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abstract = "The main constituent in leather and parchment is the fibrous protein collagen type I. Experiments and studies have shown that the chemical mechanisms causing deterioration of the collagen structure in these materials are acid hydrolysis and oxidation and that these can be correlated to the hydrothermal stability of the material. For parchment and leather tanned with condensed types of vegetable tannins stored under acid conditions, the chemical deterioration may lead to a transformation of the collagen into a gelatine-like substance that may dissolve in water even at ambient temperature. This process follows certain typical denaturising patterns that can be observed as characteristic morphological transformations of the collagen fibre structure at the microscopic level. Moreover, this transformation process has shown to be the same as that taking place during measurement of the hydrothermal stability of fibres by heating in water. Eight major characteristic morphological breakdown features have been identified as typical and representative for historical parchments. In most cases, one or more of these characteristics of damage are present to various degrees in a fibre sample and often in the single fibre of the sample, reflecting the complexity of breakdown. Normally damage occurs as a process of unfolding into flat bands, splitting, forming of pearls on string-like structures and/or fraying of the fibres. This may develop further to a fragmentation of the fibres and finally to a gelatine-like substance that may dissolve on contact with water or even at room temperature and a relative humidity normal for storage of cultural heritage objects. The morphological transformation of the fibres can be observed partly by the naked eye and not least by means of simple microscopic methods of characterisation of the fibres in dry state or in water at room temperature as well as by measurement of the shrinkage activity. Furthermore, experiments and observations of historical objects, especially parchment documents which have been exposed to active conservation and restoration treatments, have revealed that water and ethanol based treatments accelerate the morphologic transformation of the fibres in vegetable tanned leather and parchment.",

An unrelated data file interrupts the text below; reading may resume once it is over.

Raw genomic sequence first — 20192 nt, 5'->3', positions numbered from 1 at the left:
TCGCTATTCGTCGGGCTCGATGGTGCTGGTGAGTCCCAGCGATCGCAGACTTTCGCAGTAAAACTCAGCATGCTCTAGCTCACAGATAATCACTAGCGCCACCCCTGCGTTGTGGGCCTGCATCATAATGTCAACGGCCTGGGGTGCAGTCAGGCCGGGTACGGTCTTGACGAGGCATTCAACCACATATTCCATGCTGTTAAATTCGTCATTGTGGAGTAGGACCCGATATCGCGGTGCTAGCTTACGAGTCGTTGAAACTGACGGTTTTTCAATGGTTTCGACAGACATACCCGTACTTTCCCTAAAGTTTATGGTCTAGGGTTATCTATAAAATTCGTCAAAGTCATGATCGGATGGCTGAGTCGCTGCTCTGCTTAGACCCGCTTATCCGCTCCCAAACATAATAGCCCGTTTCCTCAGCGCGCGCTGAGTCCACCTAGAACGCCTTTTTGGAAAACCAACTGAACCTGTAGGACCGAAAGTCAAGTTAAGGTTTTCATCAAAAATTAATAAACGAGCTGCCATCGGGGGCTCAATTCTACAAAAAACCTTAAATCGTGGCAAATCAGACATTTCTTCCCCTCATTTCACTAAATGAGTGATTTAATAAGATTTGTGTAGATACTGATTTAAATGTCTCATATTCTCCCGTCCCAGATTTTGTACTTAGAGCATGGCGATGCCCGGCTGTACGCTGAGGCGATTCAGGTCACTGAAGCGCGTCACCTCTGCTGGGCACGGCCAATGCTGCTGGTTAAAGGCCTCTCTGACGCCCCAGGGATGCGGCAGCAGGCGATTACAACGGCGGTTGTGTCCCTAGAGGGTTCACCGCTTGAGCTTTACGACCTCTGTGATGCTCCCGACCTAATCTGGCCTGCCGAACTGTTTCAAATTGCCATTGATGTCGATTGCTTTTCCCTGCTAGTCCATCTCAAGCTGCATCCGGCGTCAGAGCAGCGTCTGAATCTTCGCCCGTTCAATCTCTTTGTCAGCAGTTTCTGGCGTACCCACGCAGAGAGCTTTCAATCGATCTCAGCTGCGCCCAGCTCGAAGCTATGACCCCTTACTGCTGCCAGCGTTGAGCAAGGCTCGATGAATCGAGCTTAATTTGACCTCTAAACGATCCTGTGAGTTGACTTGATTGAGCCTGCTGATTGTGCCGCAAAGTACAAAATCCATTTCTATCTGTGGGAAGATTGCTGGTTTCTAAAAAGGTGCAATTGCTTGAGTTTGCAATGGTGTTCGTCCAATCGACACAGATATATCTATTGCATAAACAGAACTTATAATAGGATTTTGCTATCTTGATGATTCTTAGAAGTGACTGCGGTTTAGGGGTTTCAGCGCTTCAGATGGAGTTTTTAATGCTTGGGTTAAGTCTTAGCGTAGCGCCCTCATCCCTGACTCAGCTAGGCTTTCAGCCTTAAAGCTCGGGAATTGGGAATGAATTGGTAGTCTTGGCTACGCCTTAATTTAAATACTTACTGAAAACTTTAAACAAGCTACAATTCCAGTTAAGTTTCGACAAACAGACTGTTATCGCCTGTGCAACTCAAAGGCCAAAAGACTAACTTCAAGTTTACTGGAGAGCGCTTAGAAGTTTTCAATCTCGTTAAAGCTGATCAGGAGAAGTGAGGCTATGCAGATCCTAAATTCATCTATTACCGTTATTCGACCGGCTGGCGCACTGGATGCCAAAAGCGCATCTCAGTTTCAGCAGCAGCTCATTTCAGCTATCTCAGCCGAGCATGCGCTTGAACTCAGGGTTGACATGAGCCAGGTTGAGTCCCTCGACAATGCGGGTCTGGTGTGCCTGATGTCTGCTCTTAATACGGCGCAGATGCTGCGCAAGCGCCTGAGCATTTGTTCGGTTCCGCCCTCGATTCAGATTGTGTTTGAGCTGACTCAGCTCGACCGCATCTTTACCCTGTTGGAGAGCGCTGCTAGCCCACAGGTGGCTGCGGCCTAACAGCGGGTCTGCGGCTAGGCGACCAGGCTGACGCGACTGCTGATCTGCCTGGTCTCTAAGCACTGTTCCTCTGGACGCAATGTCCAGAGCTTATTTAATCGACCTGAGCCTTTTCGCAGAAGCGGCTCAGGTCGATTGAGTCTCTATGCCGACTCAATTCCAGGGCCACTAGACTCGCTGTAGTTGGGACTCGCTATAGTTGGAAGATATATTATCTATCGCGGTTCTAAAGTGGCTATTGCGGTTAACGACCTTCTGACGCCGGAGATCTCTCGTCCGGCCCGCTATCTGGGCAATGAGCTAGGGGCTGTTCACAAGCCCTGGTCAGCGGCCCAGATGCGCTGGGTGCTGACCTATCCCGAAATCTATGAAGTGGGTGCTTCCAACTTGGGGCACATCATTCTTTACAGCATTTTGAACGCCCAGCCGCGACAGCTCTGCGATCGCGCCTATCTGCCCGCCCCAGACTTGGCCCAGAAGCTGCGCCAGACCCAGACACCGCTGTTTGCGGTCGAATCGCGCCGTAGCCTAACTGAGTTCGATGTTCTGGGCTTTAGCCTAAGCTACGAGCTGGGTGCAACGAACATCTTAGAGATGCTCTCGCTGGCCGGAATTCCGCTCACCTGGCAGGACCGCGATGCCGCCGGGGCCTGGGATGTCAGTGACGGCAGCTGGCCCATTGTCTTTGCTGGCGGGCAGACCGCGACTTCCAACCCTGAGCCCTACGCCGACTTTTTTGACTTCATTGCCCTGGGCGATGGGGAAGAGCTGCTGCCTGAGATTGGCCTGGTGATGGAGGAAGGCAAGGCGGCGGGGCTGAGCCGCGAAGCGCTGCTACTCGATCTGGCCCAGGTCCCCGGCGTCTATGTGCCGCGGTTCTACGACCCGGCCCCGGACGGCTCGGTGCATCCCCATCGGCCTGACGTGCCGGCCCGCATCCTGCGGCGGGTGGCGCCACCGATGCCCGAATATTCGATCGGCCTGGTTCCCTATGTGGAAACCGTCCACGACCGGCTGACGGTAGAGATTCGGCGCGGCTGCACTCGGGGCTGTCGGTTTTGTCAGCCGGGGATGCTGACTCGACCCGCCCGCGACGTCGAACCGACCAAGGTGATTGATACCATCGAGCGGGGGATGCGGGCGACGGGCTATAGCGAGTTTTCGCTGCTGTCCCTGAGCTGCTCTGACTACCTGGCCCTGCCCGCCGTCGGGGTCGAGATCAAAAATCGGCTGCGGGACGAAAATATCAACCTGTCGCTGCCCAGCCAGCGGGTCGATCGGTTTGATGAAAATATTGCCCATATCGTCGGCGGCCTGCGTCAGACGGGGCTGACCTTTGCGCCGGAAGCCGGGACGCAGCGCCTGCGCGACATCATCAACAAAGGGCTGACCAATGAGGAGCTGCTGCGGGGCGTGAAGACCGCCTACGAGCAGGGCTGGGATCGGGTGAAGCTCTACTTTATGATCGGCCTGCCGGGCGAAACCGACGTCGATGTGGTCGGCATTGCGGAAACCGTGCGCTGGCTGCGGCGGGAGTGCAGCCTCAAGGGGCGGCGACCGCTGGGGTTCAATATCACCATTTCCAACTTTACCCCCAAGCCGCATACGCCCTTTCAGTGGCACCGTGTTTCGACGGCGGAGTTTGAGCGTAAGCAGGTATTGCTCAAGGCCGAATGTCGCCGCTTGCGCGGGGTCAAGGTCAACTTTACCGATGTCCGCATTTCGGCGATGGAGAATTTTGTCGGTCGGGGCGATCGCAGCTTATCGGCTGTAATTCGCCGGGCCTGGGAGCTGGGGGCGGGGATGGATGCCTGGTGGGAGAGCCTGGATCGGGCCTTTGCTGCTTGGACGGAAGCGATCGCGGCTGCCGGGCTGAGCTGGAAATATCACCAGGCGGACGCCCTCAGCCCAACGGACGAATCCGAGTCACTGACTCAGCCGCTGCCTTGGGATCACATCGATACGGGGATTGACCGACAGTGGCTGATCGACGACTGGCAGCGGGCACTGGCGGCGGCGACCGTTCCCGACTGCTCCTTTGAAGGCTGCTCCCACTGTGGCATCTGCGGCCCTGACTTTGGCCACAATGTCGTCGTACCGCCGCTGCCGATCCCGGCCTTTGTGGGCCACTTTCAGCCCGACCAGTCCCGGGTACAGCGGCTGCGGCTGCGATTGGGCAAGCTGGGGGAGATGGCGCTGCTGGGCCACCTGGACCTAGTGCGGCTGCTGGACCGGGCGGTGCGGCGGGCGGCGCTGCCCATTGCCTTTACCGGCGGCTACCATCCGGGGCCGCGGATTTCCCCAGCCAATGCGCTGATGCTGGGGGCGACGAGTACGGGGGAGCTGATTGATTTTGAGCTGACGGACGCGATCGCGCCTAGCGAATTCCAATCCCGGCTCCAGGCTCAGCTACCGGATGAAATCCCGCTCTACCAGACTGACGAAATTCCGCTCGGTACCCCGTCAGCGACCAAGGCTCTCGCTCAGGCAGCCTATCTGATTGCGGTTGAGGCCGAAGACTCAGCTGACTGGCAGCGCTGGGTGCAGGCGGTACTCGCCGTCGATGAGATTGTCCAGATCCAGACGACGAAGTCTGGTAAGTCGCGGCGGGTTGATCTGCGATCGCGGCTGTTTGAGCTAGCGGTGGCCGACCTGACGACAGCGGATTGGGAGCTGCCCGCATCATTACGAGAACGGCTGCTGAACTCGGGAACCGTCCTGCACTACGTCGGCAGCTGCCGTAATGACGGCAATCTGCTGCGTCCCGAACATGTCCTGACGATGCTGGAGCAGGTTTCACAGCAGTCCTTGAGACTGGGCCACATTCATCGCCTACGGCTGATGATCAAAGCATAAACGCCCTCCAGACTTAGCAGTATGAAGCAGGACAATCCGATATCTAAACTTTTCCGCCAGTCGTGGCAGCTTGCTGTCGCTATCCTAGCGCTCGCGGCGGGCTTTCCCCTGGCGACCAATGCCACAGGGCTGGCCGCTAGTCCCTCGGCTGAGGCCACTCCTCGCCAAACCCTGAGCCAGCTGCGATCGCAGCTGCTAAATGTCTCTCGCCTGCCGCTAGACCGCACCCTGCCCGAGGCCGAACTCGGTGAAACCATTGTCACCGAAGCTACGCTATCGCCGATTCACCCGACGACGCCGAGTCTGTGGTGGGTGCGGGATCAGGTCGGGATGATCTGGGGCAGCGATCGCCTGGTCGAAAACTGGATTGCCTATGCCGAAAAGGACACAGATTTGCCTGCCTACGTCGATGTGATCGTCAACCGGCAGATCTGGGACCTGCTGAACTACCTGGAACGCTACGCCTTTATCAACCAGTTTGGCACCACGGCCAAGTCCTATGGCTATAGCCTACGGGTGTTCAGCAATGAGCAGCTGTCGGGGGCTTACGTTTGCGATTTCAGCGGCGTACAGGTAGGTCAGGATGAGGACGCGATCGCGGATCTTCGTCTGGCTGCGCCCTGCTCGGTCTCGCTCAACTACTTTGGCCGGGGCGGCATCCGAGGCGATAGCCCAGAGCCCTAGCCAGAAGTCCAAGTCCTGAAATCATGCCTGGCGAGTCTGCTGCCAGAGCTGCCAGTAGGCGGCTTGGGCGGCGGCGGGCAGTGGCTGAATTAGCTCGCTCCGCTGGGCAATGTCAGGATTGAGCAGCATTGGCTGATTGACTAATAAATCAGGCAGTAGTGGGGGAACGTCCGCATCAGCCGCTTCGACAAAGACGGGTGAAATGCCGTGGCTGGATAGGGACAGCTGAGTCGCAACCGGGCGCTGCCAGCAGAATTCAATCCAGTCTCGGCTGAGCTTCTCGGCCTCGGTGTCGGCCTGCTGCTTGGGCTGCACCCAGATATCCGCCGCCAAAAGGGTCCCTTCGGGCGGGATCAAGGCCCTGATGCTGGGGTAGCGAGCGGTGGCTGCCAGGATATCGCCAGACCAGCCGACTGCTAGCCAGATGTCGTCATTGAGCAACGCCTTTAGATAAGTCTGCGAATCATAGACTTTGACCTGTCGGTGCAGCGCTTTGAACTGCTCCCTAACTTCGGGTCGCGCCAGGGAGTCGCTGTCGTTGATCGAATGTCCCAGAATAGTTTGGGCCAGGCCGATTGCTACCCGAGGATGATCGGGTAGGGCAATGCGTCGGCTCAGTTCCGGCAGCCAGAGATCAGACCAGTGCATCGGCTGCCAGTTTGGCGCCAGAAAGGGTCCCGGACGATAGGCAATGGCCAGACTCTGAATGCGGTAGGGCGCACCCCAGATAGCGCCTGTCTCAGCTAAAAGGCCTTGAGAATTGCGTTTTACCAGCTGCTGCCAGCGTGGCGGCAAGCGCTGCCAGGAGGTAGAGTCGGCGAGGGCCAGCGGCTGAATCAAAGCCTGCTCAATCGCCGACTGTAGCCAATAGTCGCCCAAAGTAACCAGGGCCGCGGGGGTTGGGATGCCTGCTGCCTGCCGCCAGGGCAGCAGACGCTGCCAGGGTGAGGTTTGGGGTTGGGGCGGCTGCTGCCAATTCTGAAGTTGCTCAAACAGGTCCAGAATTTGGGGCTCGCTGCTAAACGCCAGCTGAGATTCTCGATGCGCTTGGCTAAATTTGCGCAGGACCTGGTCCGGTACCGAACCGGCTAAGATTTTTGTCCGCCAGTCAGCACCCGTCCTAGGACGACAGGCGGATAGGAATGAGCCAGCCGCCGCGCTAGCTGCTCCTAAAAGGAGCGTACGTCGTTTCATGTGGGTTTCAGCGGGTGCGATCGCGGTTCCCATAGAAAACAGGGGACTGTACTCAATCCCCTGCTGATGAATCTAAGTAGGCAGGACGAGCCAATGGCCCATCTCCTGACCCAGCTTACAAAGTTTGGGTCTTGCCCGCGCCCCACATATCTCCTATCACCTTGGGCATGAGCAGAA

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Larsen, R 2012, Transformation of collagen into gelatine in historical leather and parchment caused by natural deterioration and moist treatment. i E Schubert (red.), Proceedings. 5th Freiberg Collagen Symposium, September 04-05, 2012, Alte Mensa, Freiberg, Germany. Forschungsinstitut für Leder und Kunstaffbahnen (FILK) gGmbH, Freiberg, Germany, Freiberg, Germany, s. 121-128, 5th Freiberg Collagen Symposium, Freiberg, Tyskland, 04/09/2012.